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Atlético Madrid Stuns Liverpool as Coronavirus Pierces Champions League

Inter’s Europa League game against Getafe, scheduled for Thursday night, had already been postponed: the first leg was due to be held in Milan, judged impossible with Italy in lockdown. It was not clear when Inter, Getafe or UEFA intended the game to be held.

Juventus, meanwhile, is scheduled to play Lyon in the Champions League next week. Juventus trails by a single goal after the teams’ meeting in France two weeks ago. With the team in quarantine, and with little or no elasticity in the soccer calendar, it is difficult to know when that game might be played.

If it cannot, then the Champions League — like the Europa League, which has also seen Sevilla’s meeting with Roma on Thursday called off — must be at risk of being postponed or, perhaps, canceled.

Simeone would not be drawn on that at Anfield on Wednesday; Klopp might have some sympathy for his opposite number in that case, as a man who has regularly bristled[1] — occasionally unnecessarily — when asked for his views on the coronavirus crisis. It is, after all, above both managers’ paygrade.

It is for UEFA, the competition’s organizer, to muster a cogent response, a coherent plan of action, a way through a situation that has exposed just how fine are the margins on which global soccer operates.

The current approach — of piecemeal measures, a miasma of games played without fans (including Paris Saint-Germain’s victory over Borussia Dortmund) and ad hoc cancellations — cannot hold, not least because Rugani’s positive test adds weight to the argument of the various players’ unions that their members should not be presumed immune.

There are options: None of them are especially appealing; none of them free from legal complications or financial considerations; and none of them especially important in the face of a pandemic. Easiest, perhaps, would be this summer’s European Championships being postponed and the season extended to allow for a genuine break from action during the peak of the crisis. That would, certainly, be more palatable to UEFA than declaring this year’s Champions League null and void.

References :
  • has regularly bristled (twitter.com)
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    Classic Exchange stories: Liverpool comeback stuns Barcelona causing carnage in the markets

    In the first of a new series looking back at events that saw huge prices matched on the Exchange, Dave Tindall revists Liverpool's stunning Champions League comeback against Barcelona...

    Setting the scene

    Barcelona and Liverpool both went into their 2019 Champions League semi-final in superb form.

    Barca, hosts for the first leg, were unbeaten in 22 matches and on a streak of eight straight home wins while Jurgen Klopp's Reds were undefeated in their previous 19 in all competitions.

    Path to the final

    The Catalan giants had topped Group B, dropping their only home points in a 1-1 draw with eventual finalists Tottenham after qualification had already been wrapped up.

    In the knockout phase, they'd cruised past Lyon 5-1 on aggregate in the last 16 and brushed aside Manchester United 4-0 over two legs in the quarter-finals.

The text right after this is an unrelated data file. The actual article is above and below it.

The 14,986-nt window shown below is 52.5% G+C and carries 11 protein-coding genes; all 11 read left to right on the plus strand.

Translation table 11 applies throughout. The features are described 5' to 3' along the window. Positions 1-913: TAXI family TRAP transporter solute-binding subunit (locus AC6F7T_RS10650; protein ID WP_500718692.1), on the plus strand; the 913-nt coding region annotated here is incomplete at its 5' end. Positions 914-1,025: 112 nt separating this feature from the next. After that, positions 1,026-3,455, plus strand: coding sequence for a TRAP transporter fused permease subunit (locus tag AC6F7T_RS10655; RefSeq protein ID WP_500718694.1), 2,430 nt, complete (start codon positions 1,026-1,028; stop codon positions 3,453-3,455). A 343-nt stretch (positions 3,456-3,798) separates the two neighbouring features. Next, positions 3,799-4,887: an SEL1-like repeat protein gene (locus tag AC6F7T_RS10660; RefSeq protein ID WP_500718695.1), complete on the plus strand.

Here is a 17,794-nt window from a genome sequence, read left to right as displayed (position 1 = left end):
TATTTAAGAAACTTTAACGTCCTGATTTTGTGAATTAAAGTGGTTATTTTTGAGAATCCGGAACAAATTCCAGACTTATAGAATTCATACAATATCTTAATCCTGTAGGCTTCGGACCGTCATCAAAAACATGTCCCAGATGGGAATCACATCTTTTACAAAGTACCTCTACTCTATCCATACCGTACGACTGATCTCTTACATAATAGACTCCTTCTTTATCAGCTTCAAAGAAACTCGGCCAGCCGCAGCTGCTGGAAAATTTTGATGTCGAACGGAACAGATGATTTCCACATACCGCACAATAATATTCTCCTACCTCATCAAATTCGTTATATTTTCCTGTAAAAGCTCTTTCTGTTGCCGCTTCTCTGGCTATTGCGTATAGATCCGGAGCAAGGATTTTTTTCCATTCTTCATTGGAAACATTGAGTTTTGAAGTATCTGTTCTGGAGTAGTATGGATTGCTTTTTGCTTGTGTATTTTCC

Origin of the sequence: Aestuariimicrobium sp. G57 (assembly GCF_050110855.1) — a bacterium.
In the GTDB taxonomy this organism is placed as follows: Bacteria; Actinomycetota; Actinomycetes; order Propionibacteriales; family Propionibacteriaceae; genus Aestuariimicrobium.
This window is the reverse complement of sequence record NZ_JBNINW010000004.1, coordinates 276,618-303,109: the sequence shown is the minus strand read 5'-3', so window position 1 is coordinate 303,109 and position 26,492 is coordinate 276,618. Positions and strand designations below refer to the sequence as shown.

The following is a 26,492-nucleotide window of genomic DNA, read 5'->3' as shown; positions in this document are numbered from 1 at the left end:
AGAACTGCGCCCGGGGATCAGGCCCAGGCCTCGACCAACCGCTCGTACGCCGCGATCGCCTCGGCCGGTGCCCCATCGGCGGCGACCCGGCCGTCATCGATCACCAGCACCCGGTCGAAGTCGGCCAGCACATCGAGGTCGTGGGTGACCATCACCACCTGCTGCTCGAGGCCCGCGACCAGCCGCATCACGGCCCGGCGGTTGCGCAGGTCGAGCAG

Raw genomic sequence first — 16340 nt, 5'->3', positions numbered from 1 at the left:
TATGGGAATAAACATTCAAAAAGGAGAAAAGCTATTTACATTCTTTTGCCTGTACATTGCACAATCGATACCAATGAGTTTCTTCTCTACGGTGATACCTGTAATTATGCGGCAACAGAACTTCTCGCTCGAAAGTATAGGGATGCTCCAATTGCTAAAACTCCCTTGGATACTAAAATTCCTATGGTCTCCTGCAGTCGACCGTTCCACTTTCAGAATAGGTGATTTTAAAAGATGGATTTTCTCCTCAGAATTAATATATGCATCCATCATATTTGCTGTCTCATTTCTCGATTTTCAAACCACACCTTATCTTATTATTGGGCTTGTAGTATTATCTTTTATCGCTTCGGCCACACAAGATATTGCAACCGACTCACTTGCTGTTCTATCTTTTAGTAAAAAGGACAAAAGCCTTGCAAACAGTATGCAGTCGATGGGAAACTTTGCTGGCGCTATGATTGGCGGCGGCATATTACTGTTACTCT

Liverpool, after their thrilling run to the final in 2018, looked to be suffering a Champions League hangover as they lost all three away group matches to PSG, Napoli and Red Star Belgrade.

    But a trio of home wins - including a nervy 1-0 success over Napoli in the final group game, a match remembered for Alisson's dramatic injury-time stop to keep them alive - saw the Merseysiders scrape through.

    A 0-0 home draw with Bayern Munich in the last 16 again put Klopp's men on the back foot but the former Borussia Dortmund boss masterminded a superb 3-1 win in the return in Germany, Sadio Mane scoring a brilliant opener and sealing the Reds' progress with a flying header.

    A favourable draw pitted them with Porto in the last eight and, despite some early pressure in the return leg following a 2-0 victory at Anfield, Liverpool ran out 4-1 winners on the night to cruise through 6-1 and set up the showdown with Barca.

    May 1st, 2019: Barcelona v Liverpool - first leg

    With home advantage, Barcelona traded at [1.95] to establish a first-leg lead. Liverpool were [4.4] while The Draw was [3.8].

    What our previewer said:

    Michael Cox: "Barcelona start as favourites for this Champions League semi-final, but Liverpool are capable of matching them across the park, and tactically they have every chance of standing up to Ernesto Valverde's side, and taking them on in a good, open game of football.

    "Tactics, though, can sometimes be rendered less important - because, of course, Barca have Leo Messi in their ranks, and if the Argentine brings his best form here, he makes every kind of tactical plan almost irrelevant."

    A prescient Cox added: "He remains a master of through-balls, has scored 10 goals in the Champions League this season, and has improved his free-kick taking to become the most dangerous set-piece taker in Europe. Sometimes, he's simply unstoppable."

    But Cox concluded: "I fancy Liverpool over the two legs here, and even a 2-1 defeat at the Camp Nou might be considered a decent result, giving the Reds the opportunity to progress with a 1-0 victory at Anfield. I'll bet on the tie rather than the first leg, and back Liverpool to progress at 2.22."

    Result: Barcelona 3-0 Liverpool

    The nightmare scenario for Liverpool unfolded. Not only did former striker Luis Suarez find the net to put Barca in front, the visitors were subject to some Messi brilliance which looked to have put the tie beyond them.

    Suarez poached an opener after 26 minutes and, after Liverpool had more than held their own, Messi doubled the lead with 15 minutes left after tapping home a Suarez shot which had struck the woodwork.

    And then, seven minutes later, came the moment which surely buried Liverpool's hopes. The hosts won a free-kick 30 yards out and Messi curled a brilliant shot past the outstretched hand of Alisson for his 600th Barcelona goal.

    When Mo Salah struck the post from close-range after Roberto Firmino's shot was cleared off the line, their fate seemed sealed although it could have been even worse.

    In the desperation to grab an away goal, Liverpool were left stranded upfield from a corner and Messi set up Ousmane Dembele to add an easy fourth. But, having only just come on as a sub, the Frenchman fluffed his shot. How crucial that would prove.